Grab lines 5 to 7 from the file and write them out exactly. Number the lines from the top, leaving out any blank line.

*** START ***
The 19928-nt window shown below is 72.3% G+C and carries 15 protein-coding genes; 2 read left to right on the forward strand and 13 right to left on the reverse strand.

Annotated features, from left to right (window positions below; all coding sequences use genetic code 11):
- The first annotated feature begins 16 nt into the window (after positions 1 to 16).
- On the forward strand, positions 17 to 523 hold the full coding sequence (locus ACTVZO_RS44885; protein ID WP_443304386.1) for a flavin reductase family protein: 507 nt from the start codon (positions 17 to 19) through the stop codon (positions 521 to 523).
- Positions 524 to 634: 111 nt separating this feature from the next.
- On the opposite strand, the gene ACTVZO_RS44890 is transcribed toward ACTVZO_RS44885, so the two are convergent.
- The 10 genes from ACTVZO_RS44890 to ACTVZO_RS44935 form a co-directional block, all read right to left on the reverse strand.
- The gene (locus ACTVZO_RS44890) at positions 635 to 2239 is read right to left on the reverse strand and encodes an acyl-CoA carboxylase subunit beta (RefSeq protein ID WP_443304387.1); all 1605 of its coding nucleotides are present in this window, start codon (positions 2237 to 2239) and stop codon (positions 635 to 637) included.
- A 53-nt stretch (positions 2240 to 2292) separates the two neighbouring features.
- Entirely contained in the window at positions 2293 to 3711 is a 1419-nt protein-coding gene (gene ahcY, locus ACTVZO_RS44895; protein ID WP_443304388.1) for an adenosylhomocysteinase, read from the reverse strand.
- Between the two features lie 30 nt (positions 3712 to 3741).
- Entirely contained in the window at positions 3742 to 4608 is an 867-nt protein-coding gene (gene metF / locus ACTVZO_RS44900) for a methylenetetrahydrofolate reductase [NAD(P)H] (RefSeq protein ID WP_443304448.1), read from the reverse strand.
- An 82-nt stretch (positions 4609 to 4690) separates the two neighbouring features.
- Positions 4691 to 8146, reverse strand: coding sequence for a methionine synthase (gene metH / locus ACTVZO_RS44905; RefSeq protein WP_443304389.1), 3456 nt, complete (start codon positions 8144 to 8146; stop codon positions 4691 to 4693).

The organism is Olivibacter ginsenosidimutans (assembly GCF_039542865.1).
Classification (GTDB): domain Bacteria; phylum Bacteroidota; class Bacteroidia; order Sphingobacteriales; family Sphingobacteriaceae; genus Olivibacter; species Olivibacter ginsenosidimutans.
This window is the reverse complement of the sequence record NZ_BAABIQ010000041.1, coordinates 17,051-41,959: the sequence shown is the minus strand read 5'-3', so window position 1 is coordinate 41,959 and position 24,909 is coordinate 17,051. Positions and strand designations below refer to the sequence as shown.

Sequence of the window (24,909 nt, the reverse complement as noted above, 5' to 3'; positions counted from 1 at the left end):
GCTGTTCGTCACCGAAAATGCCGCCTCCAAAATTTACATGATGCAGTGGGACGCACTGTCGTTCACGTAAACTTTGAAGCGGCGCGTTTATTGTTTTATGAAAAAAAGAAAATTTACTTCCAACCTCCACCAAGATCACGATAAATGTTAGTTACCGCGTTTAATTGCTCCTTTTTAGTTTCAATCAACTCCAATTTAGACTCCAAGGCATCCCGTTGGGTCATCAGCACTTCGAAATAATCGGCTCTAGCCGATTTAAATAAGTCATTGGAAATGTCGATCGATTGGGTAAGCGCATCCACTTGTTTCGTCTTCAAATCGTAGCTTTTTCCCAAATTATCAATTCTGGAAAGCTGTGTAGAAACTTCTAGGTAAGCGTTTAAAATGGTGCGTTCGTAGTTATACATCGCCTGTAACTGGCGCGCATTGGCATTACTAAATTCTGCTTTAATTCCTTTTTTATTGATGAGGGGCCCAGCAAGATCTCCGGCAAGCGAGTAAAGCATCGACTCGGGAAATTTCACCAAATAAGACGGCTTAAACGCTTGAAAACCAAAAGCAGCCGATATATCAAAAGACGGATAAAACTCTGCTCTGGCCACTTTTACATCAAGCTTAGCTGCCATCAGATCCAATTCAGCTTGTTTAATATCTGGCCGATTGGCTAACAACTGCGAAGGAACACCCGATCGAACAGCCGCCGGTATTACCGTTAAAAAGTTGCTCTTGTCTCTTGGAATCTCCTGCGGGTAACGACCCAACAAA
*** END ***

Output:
- Positions 524 to 634: 111 nt separating this feature from the next.
- On the opposite strand, the gene ACTVZO_RS44890 is transcribed toward ACTVZO_RS44885, so the two are convergent.
- The 10 genes from ACTVZO_RS44890 to ACTVZO_RS44935 form a co-directional block, all read right to left on the reverse strand.